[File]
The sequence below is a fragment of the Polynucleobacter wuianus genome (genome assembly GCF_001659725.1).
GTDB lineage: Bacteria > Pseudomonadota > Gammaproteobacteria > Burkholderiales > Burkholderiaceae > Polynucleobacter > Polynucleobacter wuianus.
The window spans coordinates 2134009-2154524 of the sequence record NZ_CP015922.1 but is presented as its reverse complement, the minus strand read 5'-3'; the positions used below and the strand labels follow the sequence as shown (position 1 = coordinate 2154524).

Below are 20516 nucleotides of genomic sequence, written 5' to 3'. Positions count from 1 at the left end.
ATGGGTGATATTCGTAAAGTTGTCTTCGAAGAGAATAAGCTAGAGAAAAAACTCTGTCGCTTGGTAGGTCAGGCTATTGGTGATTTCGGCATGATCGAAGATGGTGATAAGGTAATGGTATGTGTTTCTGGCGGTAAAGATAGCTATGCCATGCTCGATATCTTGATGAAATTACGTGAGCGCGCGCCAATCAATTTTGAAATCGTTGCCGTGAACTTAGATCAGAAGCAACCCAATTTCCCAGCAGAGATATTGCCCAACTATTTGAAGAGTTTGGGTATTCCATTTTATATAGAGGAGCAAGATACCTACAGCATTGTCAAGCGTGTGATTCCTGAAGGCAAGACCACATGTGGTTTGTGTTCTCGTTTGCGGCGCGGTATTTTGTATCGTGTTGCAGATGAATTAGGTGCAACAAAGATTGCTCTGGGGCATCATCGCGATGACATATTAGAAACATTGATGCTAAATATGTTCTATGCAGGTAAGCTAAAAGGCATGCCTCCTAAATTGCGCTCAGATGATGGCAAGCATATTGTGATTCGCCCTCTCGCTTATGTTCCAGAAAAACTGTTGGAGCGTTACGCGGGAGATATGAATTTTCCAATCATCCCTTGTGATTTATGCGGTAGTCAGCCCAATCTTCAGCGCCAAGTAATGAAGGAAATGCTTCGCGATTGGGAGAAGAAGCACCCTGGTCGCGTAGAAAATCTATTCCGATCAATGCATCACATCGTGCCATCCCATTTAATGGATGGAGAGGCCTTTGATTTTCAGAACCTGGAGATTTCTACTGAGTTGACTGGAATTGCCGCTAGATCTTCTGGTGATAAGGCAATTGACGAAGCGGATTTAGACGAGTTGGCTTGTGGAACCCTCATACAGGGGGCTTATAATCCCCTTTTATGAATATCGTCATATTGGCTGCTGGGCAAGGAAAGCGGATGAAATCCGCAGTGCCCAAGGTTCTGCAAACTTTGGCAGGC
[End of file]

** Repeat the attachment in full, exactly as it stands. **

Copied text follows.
The sequence below is a fragment of the Polynucleobacter wuianus genome (genome assembly GCF_001659725.1).
GTDB lineage: Bacteria > Pseudomonadota > Gammaproteobacteria > Burkholderiales > Burkholderiaceae > Polynucleobacter > Polynucleobacter wuianus.
The window spans coordinates 2134009-2154524 of the sequence record NZ_CP015922.1 but is presented as its reverse complement, the minus strand read 5'-3'; the positions used below and the strand labels follow the sequence as shown (position 1 = coordinate 2154524).

Below are 20516 nucleotides of genomic sequence, written 5' to 3'. Positions count from 1 at the left end.
ATGGGTGATATTCGTAAAGTTGTCTTCGAAGAGAATAAGCTAGAGAAAAAACTCTGTCGCTTGGTAGGTCAGGCTATTGGTGATTTCGGCATGATCGAAGATGGTGATAAGGTAATGGTATGTGTTTCTGGCGGTAAAGATAGCTATGCCATGCTCGATATCTTGATGAAATTACGTGAGCGCGCGCCAATCAATTTTGAAATCGTTGCCGTGAACTTAGATCAGAAGCAACCCAATTTCCCAGCAGAGATATTGCCCAACTATTTGAAGAGTTTGGGTATTCCATTTTATATAGAGGAGCAAGATACCTACAGCATTGTCAAGCGTGTGATTCCTGAAGGCAAGACCACATGTGGTTTGTGTTCTCGTTTGCGGCGCGGTATTTTGTATCGTGTTGCAGATGAATTAGGTGCAACAAAGATTGCTCTGGGGCATCATCGCGATGACATATTAGAAACATTGATGCTAAATATGTTCTATGCAGGTAAGCTAAAAGGCATGCCTCCTAAATTGCGCTCAGATGATGGCAAGCATATTGTGATTCGCCCTCTCGCTTATGTTCCAGAAAAACTGTTGGAGCGTTACGCGGGAGATATGAATTTTCCAATCATCCCTTGTGATTTATGCGGTAGTCAGCCCAATCTTCAGCGCCAAGTAATGAAGGAAATGCTTCGCGATTGGGAGAAGAAGCACCCTGGTCGCGTAGAAAATCTATTCCGATCAATGCATCACATCGTGCCATCCCATTTAATGGATGGAGAGGCCTTTGATTTTCAGAACCTGGAGATTTCTACTGAGTTGACTGGAATTGCCGCTAGATCTTCTGGTGATAAGGCAATTGACGAAGCGGATTTAGACGAGTTGGCTTGTGGAACCCTCATACAGGGGGCTTATAATCCCCTTTTATGAATATCGTCATATTGGCTGCTGGGCAAGGAAAGCGGATGAAATCCGCAGTGCCCAAGGTTCTGCAAACTTTGGCAGGC